I am sorry that it took a so-called "international crisis" of which you were the centerpiece to finally inspire me to get this onto paper.
I meant to thank you so much sooner. And unfortunately, I am reduced to writing you this way. The maelstrom that has surrounded you of late has prevented me from using any conventional means of contact, as you have most certainly disabled the same for the safety of you and your family. I would have done the same.
I am quite certain that comparatively few people in this world know you as I do, even though you were only briefly a part of my life. Amongst many other things, you remain evidence to me that, often times, very small acts of kindness and selflessness can have extraordinary effects on people and their lives.
Although, it was dealt with dismissively in the background reporting which accompanied your story, and only even in passing on your law firm's website, I know you only from your time at the United States Naval Academy, in late 1994. I didn't know, and couldn't have known, then, but over the course of a few weeks, you changed my life - for the better : perhaps as much as any one person in my life that isn't immediate family. I don't remember why or how you left Navy, and it doesn't matter because my measure of presence at a place is, simply, whether or not anyone remembers you were there after you go. Rest assured, Andrew, you were there.
I won't get into a tremendous amount of detail because I recognize that the intricacies of anecdotes matter mostly to those involved, and their value to others can often be distilled (if any effort is put into it) to a few points. But for the sake of providing at least a modicum of context, and to remind you, lest you've forgotten, I will recall those few weeks you spent with me, nearly a dozen years ago, now:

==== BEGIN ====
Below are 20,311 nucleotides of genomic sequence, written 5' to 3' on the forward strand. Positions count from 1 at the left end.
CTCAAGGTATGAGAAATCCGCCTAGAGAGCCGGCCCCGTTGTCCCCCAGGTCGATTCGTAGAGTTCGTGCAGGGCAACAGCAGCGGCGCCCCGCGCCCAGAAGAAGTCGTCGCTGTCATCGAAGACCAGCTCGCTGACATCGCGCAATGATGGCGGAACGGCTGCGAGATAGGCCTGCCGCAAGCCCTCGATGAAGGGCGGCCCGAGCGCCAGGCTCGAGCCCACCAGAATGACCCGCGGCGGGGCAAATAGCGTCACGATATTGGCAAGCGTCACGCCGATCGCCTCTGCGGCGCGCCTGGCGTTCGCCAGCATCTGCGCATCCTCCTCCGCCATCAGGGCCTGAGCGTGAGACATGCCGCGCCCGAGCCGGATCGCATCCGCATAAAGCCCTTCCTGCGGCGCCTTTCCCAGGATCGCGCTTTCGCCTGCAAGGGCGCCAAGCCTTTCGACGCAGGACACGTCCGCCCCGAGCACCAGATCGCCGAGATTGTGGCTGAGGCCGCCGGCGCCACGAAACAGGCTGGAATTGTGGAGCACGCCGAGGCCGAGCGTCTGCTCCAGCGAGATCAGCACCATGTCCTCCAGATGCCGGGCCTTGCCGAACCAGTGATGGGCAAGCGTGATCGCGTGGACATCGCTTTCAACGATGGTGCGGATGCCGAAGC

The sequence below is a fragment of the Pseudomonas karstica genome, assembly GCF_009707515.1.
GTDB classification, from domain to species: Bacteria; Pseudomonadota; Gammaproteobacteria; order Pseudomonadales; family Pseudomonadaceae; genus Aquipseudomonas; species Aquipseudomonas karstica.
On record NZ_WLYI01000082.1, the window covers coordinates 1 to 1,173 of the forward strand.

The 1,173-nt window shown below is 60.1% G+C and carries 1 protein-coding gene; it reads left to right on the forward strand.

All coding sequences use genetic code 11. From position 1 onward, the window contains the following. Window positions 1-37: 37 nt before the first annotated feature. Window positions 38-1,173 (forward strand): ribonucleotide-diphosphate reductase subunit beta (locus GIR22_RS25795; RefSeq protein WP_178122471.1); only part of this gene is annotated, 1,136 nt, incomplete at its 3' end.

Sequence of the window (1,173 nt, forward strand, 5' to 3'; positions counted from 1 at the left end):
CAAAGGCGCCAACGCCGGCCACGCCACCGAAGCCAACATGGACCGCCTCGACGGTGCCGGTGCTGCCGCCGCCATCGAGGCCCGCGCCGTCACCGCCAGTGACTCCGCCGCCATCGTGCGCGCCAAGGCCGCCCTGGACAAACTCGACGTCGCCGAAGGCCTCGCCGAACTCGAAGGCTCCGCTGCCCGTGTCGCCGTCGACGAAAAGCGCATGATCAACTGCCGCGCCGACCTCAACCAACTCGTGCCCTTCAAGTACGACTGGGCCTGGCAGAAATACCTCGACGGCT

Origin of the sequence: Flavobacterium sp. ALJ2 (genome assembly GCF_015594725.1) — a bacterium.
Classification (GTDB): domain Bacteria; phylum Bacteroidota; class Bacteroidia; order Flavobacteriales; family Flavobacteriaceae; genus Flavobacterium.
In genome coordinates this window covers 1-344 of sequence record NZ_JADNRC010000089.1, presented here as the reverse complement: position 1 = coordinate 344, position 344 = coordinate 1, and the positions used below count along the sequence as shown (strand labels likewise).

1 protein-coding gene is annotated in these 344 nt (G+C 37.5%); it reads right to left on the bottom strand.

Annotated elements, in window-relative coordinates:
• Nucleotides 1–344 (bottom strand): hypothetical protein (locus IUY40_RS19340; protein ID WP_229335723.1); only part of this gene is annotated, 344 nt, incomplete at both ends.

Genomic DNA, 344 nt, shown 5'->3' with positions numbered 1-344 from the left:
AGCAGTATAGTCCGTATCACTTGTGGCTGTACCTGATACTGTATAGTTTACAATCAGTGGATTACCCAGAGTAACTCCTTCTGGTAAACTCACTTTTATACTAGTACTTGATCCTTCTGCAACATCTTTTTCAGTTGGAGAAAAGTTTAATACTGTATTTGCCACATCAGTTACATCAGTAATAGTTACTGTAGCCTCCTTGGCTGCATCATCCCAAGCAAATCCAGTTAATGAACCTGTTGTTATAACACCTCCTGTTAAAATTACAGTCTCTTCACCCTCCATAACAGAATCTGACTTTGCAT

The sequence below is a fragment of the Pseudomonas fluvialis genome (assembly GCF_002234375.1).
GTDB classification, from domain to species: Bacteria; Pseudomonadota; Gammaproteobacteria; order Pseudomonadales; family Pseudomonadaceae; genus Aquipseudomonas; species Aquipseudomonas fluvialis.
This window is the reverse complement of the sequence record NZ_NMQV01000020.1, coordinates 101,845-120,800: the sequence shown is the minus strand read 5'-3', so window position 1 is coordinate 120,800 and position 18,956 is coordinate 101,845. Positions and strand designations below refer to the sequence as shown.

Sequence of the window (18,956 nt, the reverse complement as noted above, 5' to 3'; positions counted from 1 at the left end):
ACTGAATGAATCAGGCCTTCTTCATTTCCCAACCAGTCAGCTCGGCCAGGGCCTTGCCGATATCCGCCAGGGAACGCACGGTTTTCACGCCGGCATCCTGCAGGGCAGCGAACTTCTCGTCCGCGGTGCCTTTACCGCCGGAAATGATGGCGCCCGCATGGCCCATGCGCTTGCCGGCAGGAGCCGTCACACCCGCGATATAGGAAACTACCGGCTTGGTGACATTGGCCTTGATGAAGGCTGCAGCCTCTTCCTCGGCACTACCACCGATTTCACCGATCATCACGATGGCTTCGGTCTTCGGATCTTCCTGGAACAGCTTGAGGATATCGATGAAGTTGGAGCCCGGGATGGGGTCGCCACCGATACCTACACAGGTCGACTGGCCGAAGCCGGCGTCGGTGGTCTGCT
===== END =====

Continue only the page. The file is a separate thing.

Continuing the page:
After successfully completing my first year at the Academy, I was a lot of things, but neither "big" nor "strong" was on the list - and boy didn't I let everyone know it. At 5'9" and just over 135 pounds, I was more "famine victim" than "military warrior" - but like most small things that learned how to survive, I was fast and agile... and made a lot of noise to distract predators.
In short, I was quickly annoying. To be honest, I'm not quite sure how we first came into contact, but I do remember you growing rapidly weary of my endless complaining about being small - and as you've always been known known to do, you offered solution rather than sympathy. I already had an idea of how to address my problem, and your simple country logic provided a simple and similar plan ("get the weight room, stupid", as I recall), but I was missing both know-how and motivation, and you offered to provide both. And I would need them, because, a military academy's main weight room is exactly as intimidating as you would imagine it would be for the strength-training novice, especially for someone whose weightlifting knowledge consisted solely of knowing that they couldn't lift much.